The setting is suburban, with terraced housing largely developed in the later C19 overlooking the park. There are views out of the park towards Stratford church and Canary Wharf.

ENTRANCES AND APPROACHES There are eight access points to the park, of which one in the south-east corner is currently (2003) out of use. The principal entrance is from the east via gates on Upton Lane. A lodge formerly stood slightly further to the east but was demolished in the late C19 when Upton Lane was widened and the new East Lodge was built further into the park. A curving tree-lined drive leads from this entrance, passing to the north of the site of the former Ham House and sweeping south and west towards the main entrance gates on Portway at South Lodge, a mid C20 building. There is another entrance in the centre of the Portway boundary with C19 cast-iron gate piers and a mid C20 lodge. The north-west entrance is via gates with cast-iron piers on Ham Park Road, leading via a path hedged on both sides to a tree-lined path which follows the line shown on the 1860s OS map. Further substantial C19 ornate wrought-iron gates and piers (Margery Gate) give access c 450m east along Ham Park Road to a tree-lined path laid out as part of the public park in the late C19. There are two further pedestrian entrances, one to the east and one to the west of the park.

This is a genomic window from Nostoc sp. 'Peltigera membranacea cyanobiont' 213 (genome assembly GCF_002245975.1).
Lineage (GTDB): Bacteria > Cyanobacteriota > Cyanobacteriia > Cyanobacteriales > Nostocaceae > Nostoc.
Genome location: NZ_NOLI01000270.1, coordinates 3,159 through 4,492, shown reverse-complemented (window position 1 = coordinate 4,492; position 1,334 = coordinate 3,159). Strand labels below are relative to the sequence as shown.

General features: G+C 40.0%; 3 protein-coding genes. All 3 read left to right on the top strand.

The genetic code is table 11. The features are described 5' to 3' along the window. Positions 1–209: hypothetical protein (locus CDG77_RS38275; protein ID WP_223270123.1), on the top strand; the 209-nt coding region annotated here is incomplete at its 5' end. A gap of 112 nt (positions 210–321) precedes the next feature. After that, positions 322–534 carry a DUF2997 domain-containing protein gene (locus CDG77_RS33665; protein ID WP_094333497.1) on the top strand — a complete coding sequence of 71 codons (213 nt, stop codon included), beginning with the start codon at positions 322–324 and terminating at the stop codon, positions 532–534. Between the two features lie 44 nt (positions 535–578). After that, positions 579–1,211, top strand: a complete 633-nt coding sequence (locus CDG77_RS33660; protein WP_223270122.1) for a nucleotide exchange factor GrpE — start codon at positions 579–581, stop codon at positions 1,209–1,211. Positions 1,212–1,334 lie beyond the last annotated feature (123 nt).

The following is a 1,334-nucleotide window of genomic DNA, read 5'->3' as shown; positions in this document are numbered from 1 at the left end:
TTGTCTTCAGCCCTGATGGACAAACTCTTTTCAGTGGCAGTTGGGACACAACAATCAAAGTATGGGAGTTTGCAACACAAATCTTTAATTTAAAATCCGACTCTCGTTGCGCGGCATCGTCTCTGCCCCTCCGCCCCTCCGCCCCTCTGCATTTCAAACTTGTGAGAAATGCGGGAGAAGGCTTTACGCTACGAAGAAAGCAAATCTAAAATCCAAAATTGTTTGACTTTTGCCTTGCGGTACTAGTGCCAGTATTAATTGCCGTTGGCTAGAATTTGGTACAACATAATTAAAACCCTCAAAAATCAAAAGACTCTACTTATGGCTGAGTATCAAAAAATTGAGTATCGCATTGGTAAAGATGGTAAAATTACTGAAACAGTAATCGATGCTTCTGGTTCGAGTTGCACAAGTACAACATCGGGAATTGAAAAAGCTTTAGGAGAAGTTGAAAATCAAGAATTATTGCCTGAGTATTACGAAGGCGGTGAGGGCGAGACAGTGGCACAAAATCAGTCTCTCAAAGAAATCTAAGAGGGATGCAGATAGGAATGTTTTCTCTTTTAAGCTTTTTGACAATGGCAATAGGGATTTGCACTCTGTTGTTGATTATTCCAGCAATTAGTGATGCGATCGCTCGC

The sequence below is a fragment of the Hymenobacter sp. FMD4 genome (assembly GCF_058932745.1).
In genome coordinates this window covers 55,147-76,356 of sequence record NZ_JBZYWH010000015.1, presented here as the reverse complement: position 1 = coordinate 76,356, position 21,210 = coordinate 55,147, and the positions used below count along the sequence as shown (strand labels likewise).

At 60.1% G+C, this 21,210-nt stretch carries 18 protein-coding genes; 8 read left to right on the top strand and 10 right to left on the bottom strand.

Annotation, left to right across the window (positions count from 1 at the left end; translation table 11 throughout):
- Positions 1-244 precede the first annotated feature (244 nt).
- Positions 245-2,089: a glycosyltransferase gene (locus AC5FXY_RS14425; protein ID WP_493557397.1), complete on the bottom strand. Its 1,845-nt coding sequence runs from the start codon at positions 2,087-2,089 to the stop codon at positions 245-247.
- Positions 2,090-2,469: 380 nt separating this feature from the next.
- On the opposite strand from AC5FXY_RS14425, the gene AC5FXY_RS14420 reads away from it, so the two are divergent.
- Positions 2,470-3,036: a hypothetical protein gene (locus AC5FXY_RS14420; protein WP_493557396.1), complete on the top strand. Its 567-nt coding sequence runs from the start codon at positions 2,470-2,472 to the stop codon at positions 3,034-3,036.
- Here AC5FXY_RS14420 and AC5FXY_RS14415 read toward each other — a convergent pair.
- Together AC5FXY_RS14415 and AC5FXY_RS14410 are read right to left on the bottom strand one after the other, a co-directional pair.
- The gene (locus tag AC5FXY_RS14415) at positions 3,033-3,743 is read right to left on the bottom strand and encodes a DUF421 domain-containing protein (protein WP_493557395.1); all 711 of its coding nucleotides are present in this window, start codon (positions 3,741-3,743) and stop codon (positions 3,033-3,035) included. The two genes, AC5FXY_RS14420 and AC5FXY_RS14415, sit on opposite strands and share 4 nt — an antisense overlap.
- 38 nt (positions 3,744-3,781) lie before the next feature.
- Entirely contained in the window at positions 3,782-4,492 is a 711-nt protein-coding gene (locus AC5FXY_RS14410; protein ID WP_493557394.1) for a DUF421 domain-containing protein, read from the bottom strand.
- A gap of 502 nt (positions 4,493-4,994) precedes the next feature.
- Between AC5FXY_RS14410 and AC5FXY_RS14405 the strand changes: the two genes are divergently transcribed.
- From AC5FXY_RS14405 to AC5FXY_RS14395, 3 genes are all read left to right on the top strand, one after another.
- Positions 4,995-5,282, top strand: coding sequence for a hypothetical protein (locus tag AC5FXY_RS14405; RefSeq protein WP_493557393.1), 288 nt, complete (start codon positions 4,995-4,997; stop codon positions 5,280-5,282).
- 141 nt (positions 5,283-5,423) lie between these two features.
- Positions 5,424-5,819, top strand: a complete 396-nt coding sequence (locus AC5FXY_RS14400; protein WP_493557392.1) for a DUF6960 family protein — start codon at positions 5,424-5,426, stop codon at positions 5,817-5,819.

PRINCIPAL BUILDING Ham House was demolished in 1872.

GARDENS AND PLEASURE GROUNDS The gardens form a discrete area and lie in the south-east corner of the park, south of the site of the former house, as shown in the mid C18 (Rocque, 1745). The entrance to the gardens lies c 45m north-west of the main entrance on Upton Lane. A brick-paved path (resurfaced in 1991) leads south past the stone cairn marking the site of Ham House and the ginkgo planted c 1760 against a wall of the House. There are numerous other mature trees and specimen trees in great variety, many planted as commemorations. Some 100m south of the entrance to the gardens is a rock garden made in 1994 in the position of Fothergill's rock garden of 1765. At the south of the garden is a bridge (rebuilt late C20) over the former canal, much of whose course can still be discerned by sunken areas and the path layout. The path continues c 70m east and then c 100m north past specialist planting beds to the 'dell' or sunken lawn in the north-east corner of the gardens, which may mark the end of the former canal. The path then leads west past the national collection of Liquidambar to reach a raised terrace walk, some 110m south-west of the garden entrance, which runs c 90m from north to south along the western edge of the gardens. Steps flanked by two Coade stone urns lead to the west, passing the tennis courts. There are bedding displays to the west of the terrace and a sunken rose garden (1992) to the east. The area continues to be developed with specialist plant collections.